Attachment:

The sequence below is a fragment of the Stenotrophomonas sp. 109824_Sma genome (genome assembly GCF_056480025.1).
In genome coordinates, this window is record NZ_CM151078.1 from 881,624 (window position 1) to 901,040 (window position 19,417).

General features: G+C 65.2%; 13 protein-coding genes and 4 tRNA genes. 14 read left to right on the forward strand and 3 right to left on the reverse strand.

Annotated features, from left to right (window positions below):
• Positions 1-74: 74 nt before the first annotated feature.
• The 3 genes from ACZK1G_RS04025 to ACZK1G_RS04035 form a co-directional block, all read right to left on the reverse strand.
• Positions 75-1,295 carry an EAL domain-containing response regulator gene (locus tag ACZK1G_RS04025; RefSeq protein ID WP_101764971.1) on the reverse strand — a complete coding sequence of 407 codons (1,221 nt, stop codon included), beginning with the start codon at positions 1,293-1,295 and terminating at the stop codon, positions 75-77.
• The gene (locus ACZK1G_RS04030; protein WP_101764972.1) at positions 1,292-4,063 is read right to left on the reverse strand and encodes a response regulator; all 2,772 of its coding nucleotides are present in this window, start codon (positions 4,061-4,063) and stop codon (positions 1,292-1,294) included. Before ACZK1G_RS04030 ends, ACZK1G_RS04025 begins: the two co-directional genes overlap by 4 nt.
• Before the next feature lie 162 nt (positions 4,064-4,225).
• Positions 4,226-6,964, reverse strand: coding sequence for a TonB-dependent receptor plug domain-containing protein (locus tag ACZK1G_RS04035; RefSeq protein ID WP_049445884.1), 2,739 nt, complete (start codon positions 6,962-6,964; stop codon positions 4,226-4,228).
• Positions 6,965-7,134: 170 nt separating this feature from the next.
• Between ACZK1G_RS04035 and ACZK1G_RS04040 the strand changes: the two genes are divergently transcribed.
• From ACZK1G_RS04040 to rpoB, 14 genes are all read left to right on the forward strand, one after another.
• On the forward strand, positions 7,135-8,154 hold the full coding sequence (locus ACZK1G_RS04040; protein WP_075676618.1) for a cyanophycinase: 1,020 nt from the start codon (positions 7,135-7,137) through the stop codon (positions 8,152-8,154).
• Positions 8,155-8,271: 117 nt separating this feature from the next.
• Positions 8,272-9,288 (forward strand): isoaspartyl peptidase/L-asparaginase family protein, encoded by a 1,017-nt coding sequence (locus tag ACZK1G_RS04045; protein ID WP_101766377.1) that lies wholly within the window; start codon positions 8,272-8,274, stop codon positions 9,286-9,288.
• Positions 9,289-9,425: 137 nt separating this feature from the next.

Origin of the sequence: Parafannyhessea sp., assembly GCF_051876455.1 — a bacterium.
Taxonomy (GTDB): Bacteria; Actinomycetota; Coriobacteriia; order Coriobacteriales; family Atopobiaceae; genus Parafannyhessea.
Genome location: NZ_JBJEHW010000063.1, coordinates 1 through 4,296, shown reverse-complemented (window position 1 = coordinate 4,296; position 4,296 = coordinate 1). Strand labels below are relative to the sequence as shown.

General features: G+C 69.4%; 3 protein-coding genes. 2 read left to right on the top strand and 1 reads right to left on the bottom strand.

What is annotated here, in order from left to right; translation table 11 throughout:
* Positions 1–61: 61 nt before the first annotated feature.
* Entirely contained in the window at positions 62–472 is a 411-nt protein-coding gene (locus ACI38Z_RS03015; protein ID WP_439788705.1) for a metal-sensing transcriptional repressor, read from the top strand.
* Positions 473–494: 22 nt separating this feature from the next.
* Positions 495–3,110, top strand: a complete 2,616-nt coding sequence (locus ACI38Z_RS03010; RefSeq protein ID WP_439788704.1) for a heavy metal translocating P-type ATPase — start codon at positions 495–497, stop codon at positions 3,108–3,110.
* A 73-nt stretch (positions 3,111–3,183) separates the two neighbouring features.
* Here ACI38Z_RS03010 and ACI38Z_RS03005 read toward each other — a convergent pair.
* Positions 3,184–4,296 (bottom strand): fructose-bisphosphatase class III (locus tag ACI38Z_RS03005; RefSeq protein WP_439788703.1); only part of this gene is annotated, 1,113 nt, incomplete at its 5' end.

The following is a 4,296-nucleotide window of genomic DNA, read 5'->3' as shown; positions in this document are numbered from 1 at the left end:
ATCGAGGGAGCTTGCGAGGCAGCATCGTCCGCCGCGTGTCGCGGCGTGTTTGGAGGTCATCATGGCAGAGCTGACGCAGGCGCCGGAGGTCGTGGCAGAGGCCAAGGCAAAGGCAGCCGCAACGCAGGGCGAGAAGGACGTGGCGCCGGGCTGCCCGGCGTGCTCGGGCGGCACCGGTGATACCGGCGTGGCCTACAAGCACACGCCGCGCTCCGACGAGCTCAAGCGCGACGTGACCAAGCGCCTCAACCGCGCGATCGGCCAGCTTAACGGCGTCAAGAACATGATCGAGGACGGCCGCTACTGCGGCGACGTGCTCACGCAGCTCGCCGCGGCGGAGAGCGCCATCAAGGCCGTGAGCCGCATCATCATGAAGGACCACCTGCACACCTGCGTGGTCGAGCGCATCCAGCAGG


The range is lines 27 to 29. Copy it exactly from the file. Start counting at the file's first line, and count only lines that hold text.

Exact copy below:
* A 73-nt stretch (positions 3,111–3,183) separates the two neighbouring features.
* Here ACI38Z_RS03010 and ACI38Z_RS03005 read toward each other — a convergent pair.
* Positions 3,184–4,296 (bottom strand): fructose-bisphosphatase class III (locus tag ACI38Z_RS03005; RefSeq protein WP_439788703.1); only part of this gene is annotated, 1,113 nt, incomplete at its 5' end.